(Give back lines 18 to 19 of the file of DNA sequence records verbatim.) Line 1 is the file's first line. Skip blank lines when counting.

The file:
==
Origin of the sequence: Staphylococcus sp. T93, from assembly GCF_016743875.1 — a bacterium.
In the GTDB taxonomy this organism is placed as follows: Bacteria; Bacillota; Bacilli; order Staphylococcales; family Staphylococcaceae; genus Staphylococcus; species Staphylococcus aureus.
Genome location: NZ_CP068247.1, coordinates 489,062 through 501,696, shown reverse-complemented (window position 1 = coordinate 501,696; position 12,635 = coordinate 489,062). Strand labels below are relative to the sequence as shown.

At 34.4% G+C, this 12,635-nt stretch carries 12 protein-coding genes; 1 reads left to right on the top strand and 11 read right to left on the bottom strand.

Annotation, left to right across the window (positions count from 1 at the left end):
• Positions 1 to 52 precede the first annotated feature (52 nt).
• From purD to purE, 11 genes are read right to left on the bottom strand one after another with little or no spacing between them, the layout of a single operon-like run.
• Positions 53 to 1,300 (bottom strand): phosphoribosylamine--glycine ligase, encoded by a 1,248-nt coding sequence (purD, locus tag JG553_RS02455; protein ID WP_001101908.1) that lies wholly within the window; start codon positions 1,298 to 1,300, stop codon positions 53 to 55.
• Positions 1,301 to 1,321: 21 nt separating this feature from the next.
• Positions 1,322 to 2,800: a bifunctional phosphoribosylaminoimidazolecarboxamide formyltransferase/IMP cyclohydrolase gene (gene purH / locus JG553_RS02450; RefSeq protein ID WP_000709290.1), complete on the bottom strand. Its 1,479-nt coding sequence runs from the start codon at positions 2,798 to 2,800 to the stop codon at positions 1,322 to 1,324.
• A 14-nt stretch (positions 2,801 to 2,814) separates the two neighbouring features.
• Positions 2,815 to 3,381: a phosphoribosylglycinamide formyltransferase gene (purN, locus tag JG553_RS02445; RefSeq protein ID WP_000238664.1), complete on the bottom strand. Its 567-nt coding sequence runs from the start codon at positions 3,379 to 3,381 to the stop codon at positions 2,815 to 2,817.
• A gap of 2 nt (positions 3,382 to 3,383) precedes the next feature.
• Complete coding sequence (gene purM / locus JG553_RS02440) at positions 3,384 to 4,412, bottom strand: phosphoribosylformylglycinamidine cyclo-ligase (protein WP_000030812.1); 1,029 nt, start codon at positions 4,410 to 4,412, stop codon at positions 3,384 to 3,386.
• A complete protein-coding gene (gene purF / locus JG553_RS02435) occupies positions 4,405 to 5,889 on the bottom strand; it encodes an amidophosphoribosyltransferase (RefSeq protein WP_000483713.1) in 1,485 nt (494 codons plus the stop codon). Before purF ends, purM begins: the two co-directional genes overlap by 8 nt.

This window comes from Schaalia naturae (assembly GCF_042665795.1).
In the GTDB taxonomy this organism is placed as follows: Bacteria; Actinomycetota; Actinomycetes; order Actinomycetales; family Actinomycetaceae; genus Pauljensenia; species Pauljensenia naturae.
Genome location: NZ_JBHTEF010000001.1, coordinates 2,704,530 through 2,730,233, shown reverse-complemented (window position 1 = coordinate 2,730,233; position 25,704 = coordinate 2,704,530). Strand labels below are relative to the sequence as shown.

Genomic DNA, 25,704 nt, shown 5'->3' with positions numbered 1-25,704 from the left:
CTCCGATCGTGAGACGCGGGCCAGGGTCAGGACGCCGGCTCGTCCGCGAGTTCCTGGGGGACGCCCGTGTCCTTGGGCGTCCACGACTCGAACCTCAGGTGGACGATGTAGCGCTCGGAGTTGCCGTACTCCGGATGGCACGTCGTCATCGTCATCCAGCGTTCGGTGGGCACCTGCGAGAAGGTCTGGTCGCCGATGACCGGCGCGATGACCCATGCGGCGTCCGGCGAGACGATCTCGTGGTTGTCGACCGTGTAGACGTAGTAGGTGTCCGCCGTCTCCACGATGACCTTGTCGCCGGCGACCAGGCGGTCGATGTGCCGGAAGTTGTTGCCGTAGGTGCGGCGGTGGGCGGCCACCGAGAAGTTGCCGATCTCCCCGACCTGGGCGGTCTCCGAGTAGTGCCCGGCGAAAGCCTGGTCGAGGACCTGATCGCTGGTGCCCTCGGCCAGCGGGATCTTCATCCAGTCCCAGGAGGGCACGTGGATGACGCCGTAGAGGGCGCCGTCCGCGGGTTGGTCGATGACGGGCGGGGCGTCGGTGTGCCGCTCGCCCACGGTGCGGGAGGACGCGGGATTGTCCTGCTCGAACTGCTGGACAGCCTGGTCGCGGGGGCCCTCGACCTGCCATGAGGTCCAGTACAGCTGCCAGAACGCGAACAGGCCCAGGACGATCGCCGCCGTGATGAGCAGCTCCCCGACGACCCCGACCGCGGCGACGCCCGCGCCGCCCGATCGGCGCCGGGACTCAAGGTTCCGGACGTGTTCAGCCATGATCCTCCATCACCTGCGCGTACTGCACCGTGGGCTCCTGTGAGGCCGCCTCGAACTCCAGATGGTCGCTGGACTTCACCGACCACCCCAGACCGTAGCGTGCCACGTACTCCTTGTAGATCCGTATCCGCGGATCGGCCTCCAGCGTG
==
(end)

Genome location: NZ_JBHTEF010000001.1, coordinates 2,704,530 through 2,730,233, shown reverse-complemented (window position 1 = coordinate 2,730,233; position 25,704 = coordinate 2,704,530). Strand labels below are relative to the sequence as shown.

Genomic DNA, 25,704 nt, shown 5'->3' with positions numbered 1-25,704 from the left: